An investor who invested a total of USD 160,000 in various ventures in Africa demanded that the entrepreneurs sign a loan agreement and promissory notes in the amount of USD 350,000, promising against this to invest one million dollars in their company. The investment did not take place but years later the investor demanded the entrepreneurs to pay on the promissory notes.
The Supreme Court rejected a motion for an additional hearing in the holding that the promissory note was not supported by consideration and therefore the entrepreneurs do not owe any payment. A "failure of consideration" defense will be accepted when a party, the note grantor, did not receive "value" or "return" for the promissory note. Here, the signing of the promissory notes and the loan agreement did not stand on its own but was done as part of another transaction and against an oral commitment to invest a million dollar in a joint venture. Up to the date of the signing of the notes and the loan agreement the entrepreneurs were not personally liable for these amounts (which were twice the amount managed for the “lender” prior to signing the notes), so a reasonable person who is a business person and operating for profit would not have entered into a transaction where he will have to repay double of a loan that he did not take and was not liable for. Because the joint venture did not consummate and the investment was not made there is a full failure of consideration and therefore the entrepreneurs are not liable at all.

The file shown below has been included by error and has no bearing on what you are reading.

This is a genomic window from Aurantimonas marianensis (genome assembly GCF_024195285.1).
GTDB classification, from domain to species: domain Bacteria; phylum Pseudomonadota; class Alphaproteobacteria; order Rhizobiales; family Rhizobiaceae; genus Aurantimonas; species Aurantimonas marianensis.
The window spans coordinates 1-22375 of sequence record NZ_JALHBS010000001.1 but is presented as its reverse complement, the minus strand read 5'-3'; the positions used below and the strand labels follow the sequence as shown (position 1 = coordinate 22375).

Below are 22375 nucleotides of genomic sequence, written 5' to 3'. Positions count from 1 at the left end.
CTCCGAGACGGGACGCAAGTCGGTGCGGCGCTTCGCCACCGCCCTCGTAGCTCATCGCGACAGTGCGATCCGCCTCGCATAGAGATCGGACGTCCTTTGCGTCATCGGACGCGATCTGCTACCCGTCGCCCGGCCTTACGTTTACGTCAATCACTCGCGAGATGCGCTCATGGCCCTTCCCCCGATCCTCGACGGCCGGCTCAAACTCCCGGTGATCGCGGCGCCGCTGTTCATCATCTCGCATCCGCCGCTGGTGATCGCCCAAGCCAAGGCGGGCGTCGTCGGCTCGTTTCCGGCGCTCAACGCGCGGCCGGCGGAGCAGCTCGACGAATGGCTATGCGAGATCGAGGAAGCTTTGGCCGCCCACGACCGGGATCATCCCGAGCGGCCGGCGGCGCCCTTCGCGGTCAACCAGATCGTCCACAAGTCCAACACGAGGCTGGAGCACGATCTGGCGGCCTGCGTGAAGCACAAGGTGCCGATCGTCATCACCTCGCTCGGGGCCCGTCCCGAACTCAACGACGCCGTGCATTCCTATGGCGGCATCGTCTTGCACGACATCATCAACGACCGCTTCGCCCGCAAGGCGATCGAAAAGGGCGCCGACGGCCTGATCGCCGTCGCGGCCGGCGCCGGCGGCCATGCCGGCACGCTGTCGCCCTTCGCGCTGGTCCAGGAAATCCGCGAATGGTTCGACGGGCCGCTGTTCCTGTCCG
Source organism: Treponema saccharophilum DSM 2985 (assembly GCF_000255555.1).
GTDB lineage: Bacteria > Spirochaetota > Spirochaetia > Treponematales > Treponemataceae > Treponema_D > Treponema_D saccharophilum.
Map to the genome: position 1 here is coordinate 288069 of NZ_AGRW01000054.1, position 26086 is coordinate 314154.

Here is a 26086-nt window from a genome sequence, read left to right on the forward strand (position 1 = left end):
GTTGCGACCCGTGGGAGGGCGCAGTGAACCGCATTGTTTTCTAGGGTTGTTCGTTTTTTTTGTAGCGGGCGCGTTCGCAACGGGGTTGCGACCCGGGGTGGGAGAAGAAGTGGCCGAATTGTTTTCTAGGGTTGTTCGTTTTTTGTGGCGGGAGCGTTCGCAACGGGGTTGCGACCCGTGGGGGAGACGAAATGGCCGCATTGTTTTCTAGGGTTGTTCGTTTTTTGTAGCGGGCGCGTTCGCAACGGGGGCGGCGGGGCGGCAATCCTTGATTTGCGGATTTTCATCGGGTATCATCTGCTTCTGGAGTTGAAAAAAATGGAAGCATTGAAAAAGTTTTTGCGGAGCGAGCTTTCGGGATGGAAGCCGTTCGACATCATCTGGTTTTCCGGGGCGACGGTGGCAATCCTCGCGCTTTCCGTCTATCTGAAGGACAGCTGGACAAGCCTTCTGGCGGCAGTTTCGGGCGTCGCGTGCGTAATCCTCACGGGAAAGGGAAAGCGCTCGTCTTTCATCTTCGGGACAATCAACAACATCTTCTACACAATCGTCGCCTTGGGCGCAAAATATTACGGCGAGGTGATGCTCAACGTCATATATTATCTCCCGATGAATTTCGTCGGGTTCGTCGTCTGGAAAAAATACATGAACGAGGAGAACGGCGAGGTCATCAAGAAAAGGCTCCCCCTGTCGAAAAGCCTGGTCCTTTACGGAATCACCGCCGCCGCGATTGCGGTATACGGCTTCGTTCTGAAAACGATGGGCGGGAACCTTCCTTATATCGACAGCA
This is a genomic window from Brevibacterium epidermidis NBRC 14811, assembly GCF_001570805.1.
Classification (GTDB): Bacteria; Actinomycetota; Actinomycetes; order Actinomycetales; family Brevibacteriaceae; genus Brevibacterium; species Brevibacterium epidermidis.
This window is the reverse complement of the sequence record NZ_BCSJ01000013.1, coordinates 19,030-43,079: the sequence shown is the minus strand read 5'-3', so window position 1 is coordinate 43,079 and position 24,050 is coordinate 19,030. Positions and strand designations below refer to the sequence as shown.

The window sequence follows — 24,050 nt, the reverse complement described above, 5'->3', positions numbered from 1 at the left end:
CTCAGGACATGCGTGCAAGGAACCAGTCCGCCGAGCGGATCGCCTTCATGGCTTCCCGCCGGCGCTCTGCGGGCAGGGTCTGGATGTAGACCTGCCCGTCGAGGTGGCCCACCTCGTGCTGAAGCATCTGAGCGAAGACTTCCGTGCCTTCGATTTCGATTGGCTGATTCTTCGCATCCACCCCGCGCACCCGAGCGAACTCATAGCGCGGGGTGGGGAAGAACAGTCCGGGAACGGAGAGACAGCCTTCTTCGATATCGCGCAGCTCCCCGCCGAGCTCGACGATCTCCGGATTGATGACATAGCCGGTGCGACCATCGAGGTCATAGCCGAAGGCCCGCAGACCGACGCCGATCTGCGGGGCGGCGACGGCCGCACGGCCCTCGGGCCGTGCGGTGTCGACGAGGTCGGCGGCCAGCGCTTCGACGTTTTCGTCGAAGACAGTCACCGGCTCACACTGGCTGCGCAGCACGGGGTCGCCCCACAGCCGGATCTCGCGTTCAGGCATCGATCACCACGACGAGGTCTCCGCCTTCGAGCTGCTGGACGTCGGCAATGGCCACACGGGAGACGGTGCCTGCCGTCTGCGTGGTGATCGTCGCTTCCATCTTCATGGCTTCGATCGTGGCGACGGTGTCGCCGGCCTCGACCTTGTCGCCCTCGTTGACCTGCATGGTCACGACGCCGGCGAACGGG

For full consideration it is noted that the entrepreneurs in this case were represented by attorneys Doron Afik and Yair Aloni of Afik & Co.